Tuesday, October 17, 2017

A 10 MHz OCXO (Oven-controlled Crystal Oscillator)

Figure 1:
The 10 MHz OCXO (lower right) in use with my homebrew
24 GHz transverter.  At 24 GHz, the oven provides excellent frequency
stability, suitable for SSB or even digital modes, while providing a
frequency uncertainty of a few hundred Hz at most.
Click on the image for a larger version.
Why a frequency reference?

When operating on the microwave amateur radio bands, narrowband modes (such as SSB or CW) are often used to maximize the link margin - that is, to be able to talk when signals are weak - and when we use microwave frequencies and narrowband modes such as SSB or CW one must maintain pretty good frequency stability and accuracy:

  • Stability is important as a drift of even a few hundred Hz at the operating frequency (in the GHz range!) can affect intelligibility of voice - or, if CW is being used for weak-signal work, such drifting can move the received signal outside the receiver's passband filter!  Having to "chase" the frequency around is not only distracting, but it complicates being able to communicate in the first place.
  • Accuracy is also important because it is important that both parties be confident that their operating frequencies are reasonably close.  If a contact is arranged beforehand it is vital that both parties be able to find each other simply by knowing the intended frequency of communication and as long as the two parties are within several hundred Hz of each other it is likely that they will be able to find each other if the path "works" in the first place.  If the error was on the order of several kHz, "hunting" would be required to find the signal and if those signals are weak, they may be missed entirely.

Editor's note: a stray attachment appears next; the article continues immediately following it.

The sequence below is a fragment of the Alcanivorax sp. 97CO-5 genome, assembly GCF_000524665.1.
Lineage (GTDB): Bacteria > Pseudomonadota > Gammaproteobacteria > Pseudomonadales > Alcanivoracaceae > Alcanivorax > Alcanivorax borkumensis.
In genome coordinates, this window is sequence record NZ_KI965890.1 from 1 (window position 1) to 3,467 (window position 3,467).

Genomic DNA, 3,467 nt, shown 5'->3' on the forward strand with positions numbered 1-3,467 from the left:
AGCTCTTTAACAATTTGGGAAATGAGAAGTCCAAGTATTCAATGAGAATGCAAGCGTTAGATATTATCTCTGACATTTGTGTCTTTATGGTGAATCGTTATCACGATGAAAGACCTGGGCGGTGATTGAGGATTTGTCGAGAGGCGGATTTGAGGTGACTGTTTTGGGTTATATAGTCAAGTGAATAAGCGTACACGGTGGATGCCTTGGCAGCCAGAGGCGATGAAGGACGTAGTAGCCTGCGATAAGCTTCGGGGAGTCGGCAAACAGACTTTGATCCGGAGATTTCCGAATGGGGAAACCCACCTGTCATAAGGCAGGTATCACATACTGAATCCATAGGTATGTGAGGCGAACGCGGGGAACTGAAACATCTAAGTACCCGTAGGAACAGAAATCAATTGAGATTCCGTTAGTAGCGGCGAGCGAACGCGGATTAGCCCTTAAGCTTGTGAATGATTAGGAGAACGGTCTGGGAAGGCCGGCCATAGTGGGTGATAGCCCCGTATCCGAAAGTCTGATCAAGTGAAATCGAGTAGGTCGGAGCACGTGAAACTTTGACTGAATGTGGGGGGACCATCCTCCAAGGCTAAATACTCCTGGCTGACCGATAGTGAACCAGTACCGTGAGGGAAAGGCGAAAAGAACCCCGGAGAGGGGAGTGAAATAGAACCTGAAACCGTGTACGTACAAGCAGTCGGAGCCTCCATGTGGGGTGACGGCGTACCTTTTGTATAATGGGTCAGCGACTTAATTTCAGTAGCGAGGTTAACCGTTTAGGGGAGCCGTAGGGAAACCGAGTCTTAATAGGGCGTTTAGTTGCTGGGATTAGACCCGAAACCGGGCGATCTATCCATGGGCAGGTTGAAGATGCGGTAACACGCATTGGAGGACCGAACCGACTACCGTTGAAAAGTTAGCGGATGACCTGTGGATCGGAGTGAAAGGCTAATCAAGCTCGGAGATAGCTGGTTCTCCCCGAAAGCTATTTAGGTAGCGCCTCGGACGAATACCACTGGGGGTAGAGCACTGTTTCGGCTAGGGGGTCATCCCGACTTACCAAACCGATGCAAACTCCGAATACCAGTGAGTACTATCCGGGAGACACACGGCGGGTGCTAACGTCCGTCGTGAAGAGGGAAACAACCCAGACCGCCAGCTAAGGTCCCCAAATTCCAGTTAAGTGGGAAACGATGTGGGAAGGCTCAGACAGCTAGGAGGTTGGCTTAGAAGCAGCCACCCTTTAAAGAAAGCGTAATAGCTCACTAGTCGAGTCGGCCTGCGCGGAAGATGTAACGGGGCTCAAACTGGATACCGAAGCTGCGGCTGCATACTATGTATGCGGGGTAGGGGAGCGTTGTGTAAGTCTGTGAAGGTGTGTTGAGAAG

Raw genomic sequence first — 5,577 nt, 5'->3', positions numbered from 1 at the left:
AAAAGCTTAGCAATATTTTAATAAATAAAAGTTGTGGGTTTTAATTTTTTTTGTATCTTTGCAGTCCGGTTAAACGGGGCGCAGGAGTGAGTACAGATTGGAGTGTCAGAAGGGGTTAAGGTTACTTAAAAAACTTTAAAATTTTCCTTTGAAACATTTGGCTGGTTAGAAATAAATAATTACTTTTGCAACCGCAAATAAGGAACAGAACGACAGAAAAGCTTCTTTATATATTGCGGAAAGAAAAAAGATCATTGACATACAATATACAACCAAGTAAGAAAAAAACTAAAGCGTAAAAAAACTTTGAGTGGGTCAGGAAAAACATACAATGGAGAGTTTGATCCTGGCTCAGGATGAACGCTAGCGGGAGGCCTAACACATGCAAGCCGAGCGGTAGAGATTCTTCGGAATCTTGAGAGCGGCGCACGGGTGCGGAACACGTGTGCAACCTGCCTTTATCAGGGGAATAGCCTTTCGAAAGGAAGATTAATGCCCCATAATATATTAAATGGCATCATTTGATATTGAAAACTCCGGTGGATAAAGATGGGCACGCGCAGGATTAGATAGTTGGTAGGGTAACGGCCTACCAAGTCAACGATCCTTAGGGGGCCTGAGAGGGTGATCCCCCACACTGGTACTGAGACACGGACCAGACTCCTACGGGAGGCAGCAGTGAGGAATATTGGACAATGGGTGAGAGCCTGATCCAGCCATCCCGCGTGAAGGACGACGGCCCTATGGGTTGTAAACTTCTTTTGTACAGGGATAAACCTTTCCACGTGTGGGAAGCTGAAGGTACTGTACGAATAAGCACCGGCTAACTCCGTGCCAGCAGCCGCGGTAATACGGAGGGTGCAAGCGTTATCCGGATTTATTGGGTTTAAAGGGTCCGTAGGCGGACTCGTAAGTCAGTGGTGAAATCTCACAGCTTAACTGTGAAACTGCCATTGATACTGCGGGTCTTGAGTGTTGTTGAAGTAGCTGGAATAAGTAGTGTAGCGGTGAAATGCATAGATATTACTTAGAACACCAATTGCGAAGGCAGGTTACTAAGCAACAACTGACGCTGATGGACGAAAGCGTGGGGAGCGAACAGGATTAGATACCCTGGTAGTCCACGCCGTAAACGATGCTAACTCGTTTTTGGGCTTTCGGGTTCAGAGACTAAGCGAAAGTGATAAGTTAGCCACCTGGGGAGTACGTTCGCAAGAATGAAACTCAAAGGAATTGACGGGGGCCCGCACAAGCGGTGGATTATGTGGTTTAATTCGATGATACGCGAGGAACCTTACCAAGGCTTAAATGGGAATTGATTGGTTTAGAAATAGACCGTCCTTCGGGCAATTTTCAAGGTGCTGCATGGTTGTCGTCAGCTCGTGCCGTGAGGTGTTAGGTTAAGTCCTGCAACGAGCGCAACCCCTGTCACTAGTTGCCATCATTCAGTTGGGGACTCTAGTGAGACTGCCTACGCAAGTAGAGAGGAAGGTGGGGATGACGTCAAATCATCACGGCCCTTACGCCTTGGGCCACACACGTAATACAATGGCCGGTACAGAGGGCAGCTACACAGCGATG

Because achieving such stability and accuracy requires some effort, it is more convenient if our gear is constructed such that it can use a common, external frequency reference and lock to it:  In that way, we need only have one "master" reference rather than several individual references.

Figure 2:
The 10 MHz Isotemp 134-10 OCXO - one of many similar units that
often show up on EvilBay.  A 200uF, 16 volt capacitor is soldered
directly to the supply terminals of the OCXO to provide low-impedance
filtering of any noise that might appear on it - any value from 2000 and
up (to several thousand uF) would be just fine.  The green device is a 10-turn
trimmer potentiometer soldered directly to the OCXO's pins.  This device is
used to adjust the tuning voltage to precisely set the frequency and locating it
at the OCXO practically eliminates the possibility of external noise pick-up
on the tuning lines.  The OCXO is mounted in the case using rubber/metal
shock mounts with "blobs" of RTV (silicone) on the sides that prevent
it from hitting the inside of the box should the unit be accidentally dropped.
The corners/edges of the OCXO could be mounted in some stiff foam,
instead - but it should not be thermally insulated by this foam unless you have
demonstrated to yourself that doing so will not reduce the oven's stability.
Click on the image for a larger version.
Having one common frequency reference can also be convenient if one is operating portable using battery power since it can mean that one doesn't need to keep all of those individual pieces of gear "warmed up" all of the time to maintain stability.  If a particular piece of gear can accept an external 10 MHz input, this would allow one to turn on that gear (and drain battery power) only when it is needed.